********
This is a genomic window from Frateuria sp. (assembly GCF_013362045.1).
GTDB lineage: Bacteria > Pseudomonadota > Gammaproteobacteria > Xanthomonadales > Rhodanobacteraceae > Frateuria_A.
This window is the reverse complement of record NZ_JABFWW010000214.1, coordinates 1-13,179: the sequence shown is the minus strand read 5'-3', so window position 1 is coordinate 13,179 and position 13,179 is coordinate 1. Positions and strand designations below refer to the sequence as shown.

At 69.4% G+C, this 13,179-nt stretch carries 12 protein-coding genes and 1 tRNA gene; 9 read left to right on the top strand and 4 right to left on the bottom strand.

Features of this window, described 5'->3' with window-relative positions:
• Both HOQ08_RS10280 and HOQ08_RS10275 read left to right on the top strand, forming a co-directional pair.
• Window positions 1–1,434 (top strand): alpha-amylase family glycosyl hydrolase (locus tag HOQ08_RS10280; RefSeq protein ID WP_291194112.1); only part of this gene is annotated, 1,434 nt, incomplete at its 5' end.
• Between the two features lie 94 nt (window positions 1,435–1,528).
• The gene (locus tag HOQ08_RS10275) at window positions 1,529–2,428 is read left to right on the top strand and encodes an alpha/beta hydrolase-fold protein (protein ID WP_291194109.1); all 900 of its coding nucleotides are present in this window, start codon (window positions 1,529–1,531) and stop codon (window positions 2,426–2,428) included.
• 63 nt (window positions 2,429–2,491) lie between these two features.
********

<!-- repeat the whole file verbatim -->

This is a genomic window from Frateuria sp. (assembly GCF_013362045.1).
GTDB lineage: Bacteria > Pseudomonadota > Gammaproteobacteria > Xanthomonadales > Rhodanobacteraceae > Frateuria_A.
This window is the reverse complement of record NZ_JABFWW010000214.1, coordinates 1-13,179: the sequence shown is the minus strand read 5'-3', so window position 1 is coordinate 13,179 and position 13,179 is coordinate 1. Positions and strand designations below refer to the sequence as shown.

At 69.4% G+C, this 13,179-nt stretch carries 12 protein-coding genes and 1 tRNA gene; 9 read left to right on the top strand and 4 right to left on the bottom strand.

Features of this window, described 5'->3' with window-relative positions:
• Both HOQ08_RS10280 and HOQ08_RS10275 read left to right on the top strand, forming a co-directional pair.
• Window positions 1–1,434 (top strand): alpha-amylase family glycosyl hydrolase (locus tag HOQ08_RS10280; RefSeq protein ID WP_291194112.1); only part of this gene is annotated, 1,434 nt, incomplete at its 5' end.
• Between the two features lie 94 nt (window positions 1,435–1,528).
• The gene (locus tag HOQ08_RS10275) at window positions 1,529–2,428 is read left to right on the top strand and encodes an alpha/beta hydrolase-fold protein (protein ID WP_291194109.1); all 900 of its coding nucleotides are present in this window, start codon (window positions 1,529–1,531) and stop codon (window positions 2,426–2,428) included.
• 63 nt (window positions 2,429–2,491) lie between these two features.